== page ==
How do I know this to be true? I have asked the following question of thousands of leaders: “If you were unknowingly doing something that was significantly impeding your performance, something that was turning off those around you, something that would likely drive your career toward a ditch, while someone that you really trusted and was completely committed to your success knew about this, would you want this person to come to you, privately, and share this information with you?” Virtually 100 percent of the audience raises their hand every time. Think about how directly this parallels coaching. If the vast majority of us would readily invite such tough-to-hear feedback, why would we ever resist coaching? The answer: It’s not the coaching we resist. We are simply very picky about those we will welcome into something as profoundly personal as coaching.
Coaching requires a special relationship and an extraordinary conversation in which people explore ways they can create significant change in their work, careers or lives. At its best, it can only be described as intimate.
The idea that some people are uncoachable emanates from the myth that coaching is something we do to others. It’s not. It’s a powerful performance- and career-changing process that we do with others. We may call ourselves coaches. We may offer ourselves as coaches. We may encourage others to avail themselves of our coaching. But we can’t unilaterally impose ourselves on others as coaches. No matter how senior we are, no matter how interpersonally skilled we are, no matter how experienced we are, we still have to earn the right to coach.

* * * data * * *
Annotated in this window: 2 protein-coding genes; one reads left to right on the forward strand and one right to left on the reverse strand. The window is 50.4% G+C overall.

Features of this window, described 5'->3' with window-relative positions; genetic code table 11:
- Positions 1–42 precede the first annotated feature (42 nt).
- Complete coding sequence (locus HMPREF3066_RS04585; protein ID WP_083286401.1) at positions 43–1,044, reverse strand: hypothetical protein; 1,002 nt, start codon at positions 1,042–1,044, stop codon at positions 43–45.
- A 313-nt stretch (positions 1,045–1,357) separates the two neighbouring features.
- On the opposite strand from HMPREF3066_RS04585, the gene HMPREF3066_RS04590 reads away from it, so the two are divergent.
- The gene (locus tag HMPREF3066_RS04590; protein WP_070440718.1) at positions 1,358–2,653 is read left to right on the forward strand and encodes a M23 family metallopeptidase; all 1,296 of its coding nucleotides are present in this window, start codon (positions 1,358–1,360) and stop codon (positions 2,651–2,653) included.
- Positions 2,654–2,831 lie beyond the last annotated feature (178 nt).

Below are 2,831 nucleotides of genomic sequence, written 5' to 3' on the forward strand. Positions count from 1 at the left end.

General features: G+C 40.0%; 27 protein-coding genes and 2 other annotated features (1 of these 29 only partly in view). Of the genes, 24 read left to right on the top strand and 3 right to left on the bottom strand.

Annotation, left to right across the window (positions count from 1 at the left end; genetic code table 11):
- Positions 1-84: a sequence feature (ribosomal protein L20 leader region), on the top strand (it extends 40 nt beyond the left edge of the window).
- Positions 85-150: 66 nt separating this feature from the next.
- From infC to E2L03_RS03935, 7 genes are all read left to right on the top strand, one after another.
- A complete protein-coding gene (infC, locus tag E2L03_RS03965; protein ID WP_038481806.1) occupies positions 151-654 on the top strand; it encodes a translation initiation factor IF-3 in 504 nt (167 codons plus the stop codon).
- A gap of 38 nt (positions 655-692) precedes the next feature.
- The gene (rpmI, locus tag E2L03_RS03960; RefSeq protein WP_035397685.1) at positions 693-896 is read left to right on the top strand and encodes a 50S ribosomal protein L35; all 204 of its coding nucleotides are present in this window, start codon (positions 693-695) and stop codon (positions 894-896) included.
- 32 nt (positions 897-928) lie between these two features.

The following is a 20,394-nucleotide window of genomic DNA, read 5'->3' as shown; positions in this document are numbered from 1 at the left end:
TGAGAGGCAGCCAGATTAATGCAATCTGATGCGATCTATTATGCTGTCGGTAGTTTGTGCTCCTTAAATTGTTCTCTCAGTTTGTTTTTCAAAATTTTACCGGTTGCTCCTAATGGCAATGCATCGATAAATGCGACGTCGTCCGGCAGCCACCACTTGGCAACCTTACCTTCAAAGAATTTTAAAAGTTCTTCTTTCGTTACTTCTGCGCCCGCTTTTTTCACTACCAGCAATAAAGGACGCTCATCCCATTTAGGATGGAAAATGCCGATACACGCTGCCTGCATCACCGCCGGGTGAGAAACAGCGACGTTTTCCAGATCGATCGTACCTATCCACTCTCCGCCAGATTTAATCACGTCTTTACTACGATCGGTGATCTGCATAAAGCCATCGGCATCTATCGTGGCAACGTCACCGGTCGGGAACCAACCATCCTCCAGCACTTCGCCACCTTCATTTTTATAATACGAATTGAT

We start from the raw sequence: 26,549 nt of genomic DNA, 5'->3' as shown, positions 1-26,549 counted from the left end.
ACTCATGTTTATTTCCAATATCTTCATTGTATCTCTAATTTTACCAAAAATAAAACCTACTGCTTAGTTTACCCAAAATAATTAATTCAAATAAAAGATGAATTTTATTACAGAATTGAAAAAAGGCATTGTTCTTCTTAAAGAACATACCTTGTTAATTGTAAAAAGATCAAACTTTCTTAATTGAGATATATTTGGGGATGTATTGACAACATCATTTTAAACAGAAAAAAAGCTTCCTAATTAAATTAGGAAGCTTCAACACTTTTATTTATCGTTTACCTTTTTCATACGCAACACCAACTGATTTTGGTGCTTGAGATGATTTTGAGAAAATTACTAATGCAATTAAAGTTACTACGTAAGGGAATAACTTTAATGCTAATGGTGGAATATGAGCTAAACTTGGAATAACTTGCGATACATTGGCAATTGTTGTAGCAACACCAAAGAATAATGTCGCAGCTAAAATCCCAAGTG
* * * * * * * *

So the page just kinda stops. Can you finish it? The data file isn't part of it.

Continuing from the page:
Unfortunately, the myth that coaching is something we do to others is propagated by a plethora of coaching books and training programs that naively assert that leaders simply need to engage in what really amounts to a series of interpersonal tricks designed to entice others into coaching conversations. State your intentions, express confidence in the person, listen actively, provide balanced feedback, co-create an action plan…the list goes on. These are good leadership practices, but they will not get us invited into the coaching relationship.
We don’t have to read the latest coaching best seller to get this. We know this from our own experiences with those who have been our own best coaches. When deciding if we will welcome someone as our coach, all we really want to know is the answer to three simple questions:
• Do you really care about me? (Are you committed to my success?)
• Can I trust you? (Will you tell me the truth?)
• Do you have something of value for me? (Will you share your best to help me become my best?)
Great coaching often involves exposing our most treasured aspirations, exploring the scary territory of unfulfilled expectations, claiming all of the talents we have kept hidden, owning up to the ways we are selling ourselves short, making bold new promises to ourselves and charting risky new courses of action. These are not things we will do with just anyone. These are things we only will do with someone who we believe truly cares about us, is trustworthy and has something important to offer.
Have you seen the light? Now the hard part is figuring out what you can do to engage with those you previously considered uncoachable. Here is a suggestion: Make sure you have a positive response to the three questions above and then speak to each of your “uncoachables.” Let them know you would be honored to serve as their coach, and ask them what you need to do to earn the right to do so. This will likely be one of the most difficult things you will ever do as a leader, and the most valuable.
About the author: Gregg Thompson is a facilitator, coach, author and speaker with a passion for developing the greatness in individuals and organizations. As president of Bluepoint Leadership Development he leads a talented group of worldwide professionals who design and deliver challenging educational experiences that accelerate the natural development of leaders.